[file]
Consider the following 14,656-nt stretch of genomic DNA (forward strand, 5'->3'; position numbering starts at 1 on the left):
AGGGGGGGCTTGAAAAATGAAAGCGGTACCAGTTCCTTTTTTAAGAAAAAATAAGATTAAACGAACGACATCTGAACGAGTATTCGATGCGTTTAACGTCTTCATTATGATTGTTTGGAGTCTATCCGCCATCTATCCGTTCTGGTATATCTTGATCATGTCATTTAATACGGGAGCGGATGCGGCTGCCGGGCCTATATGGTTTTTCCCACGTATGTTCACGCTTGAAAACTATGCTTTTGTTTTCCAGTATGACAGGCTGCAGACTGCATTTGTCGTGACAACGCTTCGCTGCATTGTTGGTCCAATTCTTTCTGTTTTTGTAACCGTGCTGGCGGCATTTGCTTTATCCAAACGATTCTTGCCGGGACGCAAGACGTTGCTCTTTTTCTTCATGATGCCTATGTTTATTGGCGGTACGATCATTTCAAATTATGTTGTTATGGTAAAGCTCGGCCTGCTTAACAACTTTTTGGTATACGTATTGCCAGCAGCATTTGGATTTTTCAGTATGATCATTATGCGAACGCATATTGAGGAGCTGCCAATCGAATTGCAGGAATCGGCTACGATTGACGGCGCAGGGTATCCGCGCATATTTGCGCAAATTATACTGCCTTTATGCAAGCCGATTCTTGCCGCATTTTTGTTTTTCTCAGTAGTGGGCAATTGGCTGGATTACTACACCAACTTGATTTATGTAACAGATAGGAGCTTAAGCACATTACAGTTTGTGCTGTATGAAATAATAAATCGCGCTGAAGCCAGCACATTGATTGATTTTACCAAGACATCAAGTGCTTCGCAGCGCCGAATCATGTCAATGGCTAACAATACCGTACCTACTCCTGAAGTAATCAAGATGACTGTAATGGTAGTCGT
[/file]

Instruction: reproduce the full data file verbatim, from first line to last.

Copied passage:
Consider the following 14,656-nt stretch of genomic DNA (forward strand, 5'->3'; position numbering starts at 1 on the left):
AGGGGGGGCTTGAAAAATGAAAGCGGTACCAGTTCCTTTTTTAAGAAAAAATAAGATTAAACGAACGACATCTGAACGAGTATTCGATGCGTTTAACGTCTTCATTATGATTGTTTGGAGTCTATCCGCCATCTATCCGTTCTGGTATATCTTGATCATGTCATTTAATACGGGAGCGGATGCGGCTGCCGGGCCTATATGGTTTTTCCCACGTATGTTCACGCTTGAAAACTATGCTTTTGTTTTCCAGTATGACAGGCTGCAGACTGCATTTGTCGTGACAACGCTTCGCTGCATTGTTGGTCCAATTCTTTCTGTTTTTGTAACCGTGCTGGCGGCATTTGCTTTATCCAAACGATTCTTGCCGGGACGCAAGACGTTGCTCTTTTTCTTCATGATGCCTATGTTTATTGGCGGTACGATCATTTCAAATTATGTTGTTATGGTAAAGCTCGGCCTGCTTAACAACTTTTTGGTATACGTATTGCCAGCAGCATTTGGATTTTTCAGTATGATCATTATGCGAACGCATATTGAGGAGCTGCCAATCGAATTGCAGGAATCGGCTACGATTGACGGCGCAGGGTATCCGCGCATATTTGCGCAAATTATACTGCCTTTATGCAAGCCGATTCTTGCCGCATTTTTGTTTTTCTCAGTAGTGGGCAATTGGCTGGATTACTACACCAACTTGATTTATGTAACAGATAGGAGCTTAAGCACATTACAGTTTGTGCTGTATGAAATAATAAATCGCGCTGAAGCCAGCACATTGATTGATTTTACCAAGACATCAAGTGCTTCGCAGCGCCGAATCATGTCAATGGCTAACAATACCGTACCTACTCCTGAAGTAATCAAGATGACTGTAATGGTAGTCGT